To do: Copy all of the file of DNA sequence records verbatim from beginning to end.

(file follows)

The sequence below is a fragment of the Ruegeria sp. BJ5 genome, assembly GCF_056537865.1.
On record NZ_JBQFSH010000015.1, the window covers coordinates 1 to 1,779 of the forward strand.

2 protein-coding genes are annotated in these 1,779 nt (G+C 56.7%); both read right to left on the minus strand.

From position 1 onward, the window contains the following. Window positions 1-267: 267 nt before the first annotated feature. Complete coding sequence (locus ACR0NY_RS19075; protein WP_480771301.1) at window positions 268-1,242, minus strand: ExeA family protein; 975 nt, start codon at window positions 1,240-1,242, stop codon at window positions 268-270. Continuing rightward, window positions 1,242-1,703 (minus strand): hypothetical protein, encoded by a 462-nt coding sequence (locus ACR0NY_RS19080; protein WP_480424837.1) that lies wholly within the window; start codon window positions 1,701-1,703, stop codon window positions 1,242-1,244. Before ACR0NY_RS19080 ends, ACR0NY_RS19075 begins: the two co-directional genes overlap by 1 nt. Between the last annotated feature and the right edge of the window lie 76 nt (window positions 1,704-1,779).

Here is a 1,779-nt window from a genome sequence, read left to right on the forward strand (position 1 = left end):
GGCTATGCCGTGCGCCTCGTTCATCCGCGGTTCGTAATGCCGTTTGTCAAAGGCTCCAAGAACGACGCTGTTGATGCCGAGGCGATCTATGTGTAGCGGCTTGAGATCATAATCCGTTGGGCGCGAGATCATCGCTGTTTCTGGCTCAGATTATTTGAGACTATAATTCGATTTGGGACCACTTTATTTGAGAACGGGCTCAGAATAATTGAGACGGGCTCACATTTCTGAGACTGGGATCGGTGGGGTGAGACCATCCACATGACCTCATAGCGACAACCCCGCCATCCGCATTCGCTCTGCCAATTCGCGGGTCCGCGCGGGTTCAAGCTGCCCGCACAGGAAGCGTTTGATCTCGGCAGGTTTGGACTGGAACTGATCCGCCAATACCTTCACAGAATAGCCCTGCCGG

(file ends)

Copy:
The sequence below is a fragment of the Ruegeria sp. BJ5 genome, assembly GCF_056537865.1.
On record NZ_JBQFSH010000015.1, the window covers coordinates 1 to 1,779 of the forward strand.

2 protein-coding genes are annotated in these 1,779 nt (G+C 56.7%); both read right to left on the minus strand.

From position 1 onward, the window contains the following. Window positions 1-267: 267 nt before the first annotated feature. Complete coding sequence (locus ACR0NY_RS19075; protein WP_480771301.1) at window positions 268-1,242, minus strand: ExeA family protein; 975 nt, start codon at window positions 1,240-1,242, stop codon at window positions 268-270. Continuing rightward, window positions 1,242-1,703 (minus strand): hypothetical protein, encoded by a 462-nt coding sequence (locus ACR0NY_RS19080; protein WP_480424837.1) that lies wholly within the window; start codon window positions 1,701-1,703, stop codon window positions 1,242-1,244. Before ACR0NY_RS19080 ends, ACR0NY_RS19075 begins: the two co-directional genes overlap by 1 nt. Between the last annotated feature and the right edge of the window lie 76 nt (window positions 1,704-1,779).

Here is a 1,779-nt window from a genome sequence, read left to right on the forward strand (position 1 = left end):
GGCTATGCCGTGCGCCTCGTTCATCCGCGGTTCGTAATGCCGTTTGTCAAAGGCTCCAAGAACGACGCTGTTGATGCCGAGGCGATCTATGTGTAGCGGCTTGAGATCATAATCCGTTGGGCGCGAGATCATCGCTGTTTCTGGCTCAGATTATTTGAGACTATAATTCGATTTGGGACCACTTTATTTGAGAACGGGCTCAGAATAATTGAGACGGGCTCACATTTCTGAGACTGGGATCGGTGGGGTGAGACCATCCACATGACCTCATAGCGACAACCCCGCCATCCGCATTCGCTCTGCCAATTCGCGGGTCCGCGCGGGTTCAAGCTGCCCGCACAGGAAGCGTTTGATCTCGGCAGGTTTGGACTGGAACTGATCCGCCAATACCTTCACAGAATAGCCCTGCCGG